Behind-the-Scenes Culinary Tour of Three Chicago Marriotts

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culinary tour, Marriott Hotels, meeting planning
Chicago Marriott Downtown Magnificent Mile

Executive Chef Myk Banas at the 1,165-room Chicago Marriott Downtown Magnificent Mile took our group of writers into his office overlooking the kitchen, where we dined on a 4-course breakfast that included a quail egg cooked inside a muffin with bits of house-cured bacon. Not even this flavorful dish, however, could draw the group’s attention away from Banas’ discussion about how 95 percent of the food served at the hotel is made in-house.

Banas spoke about his innovative initiatives that take the local movement to a level almost unheard of in the hotel industry—starting with the fact that the hotel works with about 50 local vendors on average. When he started at the hotel about 15 years ago, he adopted in-house practices early on with the installation of the ninth-floor rooftop garden. He also became one of the first hotel chefs to have beehives on site back in 2007.

Now, he’s experimenting with local breweries, distilleries, wineries and even soda producers. The culinary team makes about 4,000 bottles of wine a year using sourced grapes that are crushed in-house and bottled at the property. Similarly, Banas encourages his staff to help him work the line at Filbert Root Beer Company, a local soda factory, when he makes an annual batch of the hotel’s very own cherry cola.

The culinary fun can be integrated into events, too, addressing the fact that “people want to know where their food comes from,” says Banas. Action stations such as build-your-own mojitos or creating your own coffee blend for pour-over coffee are especially popular for groups, he adds. Meeting planners can also organize barbecue competitions in the rooftop garden.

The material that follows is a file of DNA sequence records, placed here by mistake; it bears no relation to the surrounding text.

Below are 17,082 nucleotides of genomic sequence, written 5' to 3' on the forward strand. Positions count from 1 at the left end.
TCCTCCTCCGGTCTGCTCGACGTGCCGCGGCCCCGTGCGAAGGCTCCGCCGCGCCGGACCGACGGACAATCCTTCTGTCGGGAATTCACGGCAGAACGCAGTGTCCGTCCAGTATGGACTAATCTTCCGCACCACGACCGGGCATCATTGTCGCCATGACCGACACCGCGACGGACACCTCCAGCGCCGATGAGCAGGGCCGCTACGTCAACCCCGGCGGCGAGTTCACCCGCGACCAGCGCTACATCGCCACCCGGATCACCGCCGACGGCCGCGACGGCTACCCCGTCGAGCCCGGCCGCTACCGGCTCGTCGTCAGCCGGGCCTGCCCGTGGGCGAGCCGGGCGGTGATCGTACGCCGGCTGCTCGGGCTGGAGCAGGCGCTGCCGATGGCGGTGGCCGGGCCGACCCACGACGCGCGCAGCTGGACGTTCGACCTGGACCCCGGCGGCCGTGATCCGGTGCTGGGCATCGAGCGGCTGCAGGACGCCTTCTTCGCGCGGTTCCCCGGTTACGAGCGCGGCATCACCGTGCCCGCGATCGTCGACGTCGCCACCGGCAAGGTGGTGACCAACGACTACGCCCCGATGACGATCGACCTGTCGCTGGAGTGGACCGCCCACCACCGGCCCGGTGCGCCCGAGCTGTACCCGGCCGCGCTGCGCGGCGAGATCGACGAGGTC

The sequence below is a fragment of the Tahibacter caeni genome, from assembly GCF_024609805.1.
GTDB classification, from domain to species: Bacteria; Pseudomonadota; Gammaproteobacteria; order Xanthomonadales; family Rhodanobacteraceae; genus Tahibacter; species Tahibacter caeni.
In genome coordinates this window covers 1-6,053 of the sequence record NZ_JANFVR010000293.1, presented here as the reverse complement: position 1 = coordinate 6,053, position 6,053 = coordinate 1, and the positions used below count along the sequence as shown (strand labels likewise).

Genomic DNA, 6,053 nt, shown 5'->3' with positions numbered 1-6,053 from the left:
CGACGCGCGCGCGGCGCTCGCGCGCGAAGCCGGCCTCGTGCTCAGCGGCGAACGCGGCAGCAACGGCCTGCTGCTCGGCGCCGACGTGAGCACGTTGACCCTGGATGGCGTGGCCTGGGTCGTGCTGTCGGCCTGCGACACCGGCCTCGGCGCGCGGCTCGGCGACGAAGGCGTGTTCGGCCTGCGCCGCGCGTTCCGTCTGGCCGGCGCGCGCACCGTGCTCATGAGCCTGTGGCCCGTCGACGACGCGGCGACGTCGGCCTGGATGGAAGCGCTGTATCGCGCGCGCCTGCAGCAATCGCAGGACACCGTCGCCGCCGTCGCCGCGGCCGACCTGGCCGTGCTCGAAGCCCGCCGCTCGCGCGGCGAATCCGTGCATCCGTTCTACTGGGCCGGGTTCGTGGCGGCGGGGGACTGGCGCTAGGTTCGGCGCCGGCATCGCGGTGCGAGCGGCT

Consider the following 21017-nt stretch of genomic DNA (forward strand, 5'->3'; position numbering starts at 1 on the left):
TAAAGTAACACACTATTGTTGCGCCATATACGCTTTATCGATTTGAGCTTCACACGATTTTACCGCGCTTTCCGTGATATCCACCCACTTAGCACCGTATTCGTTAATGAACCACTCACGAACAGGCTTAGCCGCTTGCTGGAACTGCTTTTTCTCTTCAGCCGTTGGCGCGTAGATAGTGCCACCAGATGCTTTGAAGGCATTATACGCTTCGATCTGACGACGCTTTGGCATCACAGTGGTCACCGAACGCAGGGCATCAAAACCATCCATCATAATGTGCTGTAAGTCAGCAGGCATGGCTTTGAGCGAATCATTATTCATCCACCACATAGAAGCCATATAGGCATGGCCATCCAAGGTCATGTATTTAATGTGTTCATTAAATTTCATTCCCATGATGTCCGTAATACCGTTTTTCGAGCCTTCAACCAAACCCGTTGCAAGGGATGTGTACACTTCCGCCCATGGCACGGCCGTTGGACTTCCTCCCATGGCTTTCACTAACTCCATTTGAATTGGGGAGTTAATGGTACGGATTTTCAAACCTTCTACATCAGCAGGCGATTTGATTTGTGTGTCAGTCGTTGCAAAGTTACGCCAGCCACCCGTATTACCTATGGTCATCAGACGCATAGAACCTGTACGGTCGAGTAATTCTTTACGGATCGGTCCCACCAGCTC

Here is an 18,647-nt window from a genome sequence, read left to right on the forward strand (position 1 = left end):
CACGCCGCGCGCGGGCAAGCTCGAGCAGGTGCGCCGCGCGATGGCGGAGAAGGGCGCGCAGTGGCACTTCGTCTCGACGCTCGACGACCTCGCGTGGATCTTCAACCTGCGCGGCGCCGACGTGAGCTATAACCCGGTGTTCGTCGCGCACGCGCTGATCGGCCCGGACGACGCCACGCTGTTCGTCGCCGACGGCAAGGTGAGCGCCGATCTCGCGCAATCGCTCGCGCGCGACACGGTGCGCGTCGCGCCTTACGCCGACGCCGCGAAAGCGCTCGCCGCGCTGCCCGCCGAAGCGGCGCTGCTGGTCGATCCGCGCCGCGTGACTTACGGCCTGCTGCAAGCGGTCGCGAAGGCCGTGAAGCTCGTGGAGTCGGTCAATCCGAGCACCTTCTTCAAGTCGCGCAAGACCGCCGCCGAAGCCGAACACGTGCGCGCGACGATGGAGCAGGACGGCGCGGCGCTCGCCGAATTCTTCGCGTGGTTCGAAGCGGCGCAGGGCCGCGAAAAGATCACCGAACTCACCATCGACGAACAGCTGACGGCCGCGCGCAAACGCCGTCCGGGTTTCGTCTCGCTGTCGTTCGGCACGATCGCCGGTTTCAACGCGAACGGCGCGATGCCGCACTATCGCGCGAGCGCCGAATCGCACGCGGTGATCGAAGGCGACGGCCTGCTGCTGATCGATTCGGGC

A similar meal setup at the 581-room JW Marriott Chicago in Executive Chef Michael Reich’s office placed our group right in the heart of the kitchen at lunchtime. Reich and his culinary team crafted intricate dishes—local cider braised short ribs, crispy leeks, and tangerine and cardamom drinking chocolate, to name a few—with the same precision as scientists in a lab.

This attention to detail also shows up on the banquet menu. Reich sometimes has to create 12 different entrees for a group based on dietary restraints, and about 80 percent of banquet orders at the JW Marriott Chicago are custom.

Executive Chef Jack Delby at the 474-room Renaissance Schaumburg Convention Center Hotel is equally dedicated to food, planning menus for large groups that come to use the hotel’s 150,000 sf of meeting space. Wearing a pink apron in honor of National Breast Cancer Awareness Month, Delby spoke a lot about bringing Chicago classics to the hotel’s Sam & Harry’s restaurant. For instance, a foot-long Chicago-style hot dog on the lunch menu includes all the traditional fixings—yellow mustard, onions, pickle relish, a pickle spear, tomato slices, sport peppers and celery salt.

Delby is so dedicated to customer satisfaction that when someone at our table inquired about the Kansas City strip steak (not on the lunch menu), he went straight back to the kitchen and cooked one for us to share as a mere appetizer to what we had already ordered for lunch. He, too, is very involved with local farmers, pre-ordering ribeye from a small, nearby co-op. For interested groups, he offers teambuilding-cooking lessons.

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